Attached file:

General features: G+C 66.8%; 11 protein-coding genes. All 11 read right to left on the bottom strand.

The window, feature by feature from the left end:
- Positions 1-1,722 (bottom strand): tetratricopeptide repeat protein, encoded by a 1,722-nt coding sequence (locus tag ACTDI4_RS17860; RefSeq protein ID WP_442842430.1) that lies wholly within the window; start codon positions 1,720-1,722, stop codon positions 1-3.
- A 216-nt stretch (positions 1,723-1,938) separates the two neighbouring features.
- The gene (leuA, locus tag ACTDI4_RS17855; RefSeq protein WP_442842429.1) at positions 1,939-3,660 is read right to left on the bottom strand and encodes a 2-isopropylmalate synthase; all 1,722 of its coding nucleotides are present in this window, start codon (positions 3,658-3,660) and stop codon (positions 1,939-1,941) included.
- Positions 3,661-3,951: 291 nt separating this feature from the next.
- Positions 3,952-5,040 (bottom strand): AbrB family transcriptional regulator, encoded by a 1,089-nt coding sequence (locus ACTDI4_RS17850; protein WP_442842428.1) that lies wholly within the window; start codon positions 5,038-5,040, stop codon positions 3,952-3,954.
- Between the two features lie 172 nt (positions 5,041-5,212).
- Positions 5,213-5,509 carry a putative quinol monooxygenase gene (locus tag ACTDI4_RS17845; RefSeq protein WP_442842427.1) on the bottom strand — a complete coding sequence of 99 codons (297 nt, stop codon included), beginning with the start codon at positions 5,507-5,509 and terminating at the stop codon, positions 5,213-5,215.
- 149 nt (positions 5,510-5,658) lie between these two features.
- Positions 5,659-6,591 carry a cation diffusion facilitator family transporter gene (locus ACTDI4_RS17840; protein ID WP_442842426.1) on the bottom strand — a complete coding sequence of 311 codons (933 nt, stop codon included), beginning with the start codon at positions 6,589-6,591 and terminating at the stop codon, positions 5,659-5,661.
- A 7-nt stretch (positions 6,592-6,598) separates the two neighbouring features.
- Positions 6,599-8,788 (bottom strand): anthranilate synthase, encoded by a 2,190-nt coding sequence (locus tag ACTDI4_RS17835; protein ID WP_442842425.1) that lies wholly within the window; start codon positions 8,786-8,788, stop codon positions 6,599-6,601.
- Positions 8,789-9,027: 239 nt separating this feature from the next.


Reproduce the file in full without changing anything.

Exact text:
General features: G+C 66.8%; 11 protein-coding genes. All 11 read right to left on the bottom strand.

The window, feature by feature from the left end:
- Positions 1-1,722 (bottom strand): tetratricopeptide repeat protein, encoded by a 1,722-nt coding sequence (locus tag ACTDI4_RS17860; RefSeq protein ID WP_442842430.1) that lies wholly within the window; start codon positions 1,720-1,722, stop codon positions 1-3.
- A 216-nt stretch (positions 1,723-1,938) separates the two neighbouring features.
- The gene (leuA, locus tag ACTDI4_RS17855; RefSeq protein WP_442842429.1) at positions 1,939-3,660 is read right to left on the bottom strand and encodes a 2-isopropylmalate synthase; all 1,722 of its coding nucleotides are present in this window, start codon (positions 3,658-3,660) and stop codon (positions 1,939-1,941) included.
- Positions 3,661-3,951: 291 nt separating this feature from the next.
- Positions 3,952-5,040 (bottom strand): AbrB family transcriptional regulator, encoded by a 1,089-nt coding sequence (locus ACTDI4_RS17850; protein WP_442842428.1) that lies wholly within the window; start codon positions 5,038-5,040, stop codon positions 3,952-3,954.
- Between the two features lie 172 nt (positions 5,041-5,212).
- Positions 5,213-5,509 carry a putative quinol monooxygenase gene (locus tag ACTDI4_RS17845; RefSeq protein WP_442842427.1) on the bottom strand — a complete coding sequence of 99 codons (297 nt, stop codon included), beginning with the start codon at positions 5,507-5,509 and terminating at the stop codon, positions 5,213-5,215.
- 149 nt (positions 5,510-5,658) lie between these two features.
- Positions 5,659-6,591 carry a cation diffusion facilitator family transporter gene (locus ACTDI4_RS17840; protein ID WP_442842426.1) on the bottom strand — a complete coding sequence of 311 codons (933 nt, stop codon included), beginning with the start codon at positions 6,589-6,591 and terminating at the stop codon, positions 5,659-5,661.
- A 7-nt stretch (positions 6,592-6,598) separates the two neighbouring features.
- Positions 6,599-8,788 (bottom strand): anthranilate synthase, encoded by a 2,190-nt coding sequence (locus tag ACTDI4_RS17835; protein ID WP_442842425.1) that lies wholly within the window; start codon positions 8,786-8,788, stop codon positions 6,599-6,601.
- Positions 8,789-9,027: 239 nt separating this feature from the next.